In that instant I was startled by my desire to control something, anything. Just a few months earlier my parents had been killed in a car accident. When I recognized my pain, my anger vanished. I cried and leaned into my husband. Eighteen years later I still remember the relief.
I have cancer and don’t think I will live to see fifty. I feel angry because I was so careful. My mother and grandmother both died of cancer, so I quit smoking, exercised, ate a vegetarian diet, and went to breast-cancer screening clinics. I was fit and strong. I’d found love and had children.
Then at forty, between yearly mammograms, I found a lump. I had eighteen months of treatment: mastectomy, lymph nodes removed, chemotherapy, hormone therapy. When you receive a cancer diagnosis, you go through stages: denial, anger, bargaining, depression, and acceptance. I never seemed to make it past anger.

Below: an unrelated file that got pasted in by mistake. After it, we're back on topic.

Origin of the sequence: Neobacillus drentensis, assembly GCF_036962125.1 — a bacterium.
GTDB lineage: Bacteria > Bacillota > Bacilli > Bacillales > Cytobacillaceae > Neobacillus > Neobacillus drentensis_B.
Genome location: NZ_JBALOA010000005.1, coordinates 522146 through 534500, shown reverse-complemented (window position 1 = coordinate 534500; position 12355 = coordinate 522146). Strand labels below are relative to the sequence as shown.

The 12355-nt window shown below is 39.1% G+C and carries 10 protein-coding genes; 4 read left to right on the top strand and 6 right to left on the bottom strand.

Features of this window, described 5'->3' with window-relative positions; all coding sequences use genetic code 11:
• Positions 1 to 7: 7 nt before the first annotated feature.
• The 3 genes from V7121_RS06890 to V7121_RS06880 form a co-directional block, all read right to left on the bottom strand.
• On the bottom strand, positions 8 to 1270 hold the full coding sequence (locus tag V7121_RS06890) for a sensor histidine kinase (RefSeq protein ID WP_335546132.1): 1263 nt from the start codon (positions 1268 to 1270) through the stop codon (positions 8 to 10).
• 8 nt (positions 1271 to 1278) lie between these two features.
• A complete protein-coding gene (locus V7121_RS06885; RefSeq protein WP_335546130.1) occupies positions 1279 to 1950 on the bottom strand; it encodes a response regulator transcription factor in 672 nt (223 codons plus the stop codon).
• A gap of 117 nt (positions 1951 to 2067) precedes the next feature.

Six months after my treatment ended, my neck began to hurt: The cancer was back. Stage IV. Aggressive. By the time it was diagnosed, my C2 vertebra was destroyed, and others were being eaten away. I had to wear a neck brace and endure more chemo, radiation, and surgery.
I am angry that my cancer is not going away. I am angry that I have lost my breast and my healthy body. I am angry that I will never again run across the grass or dive off a dock. I am angry because, though I am the one with cancer, my whole family is suffering. I am angry that I have caused so many people to cry and worry. I am angry that cancer is in my children’s vocabulary; that, when my daughter drew a family picture with stick figures and a bright sun, I was off to the side, lying on a sofa; that my little son comes in every morning to see if I can get up and if my hair is growing. I can’t even tell you about the Mother’s Day poem.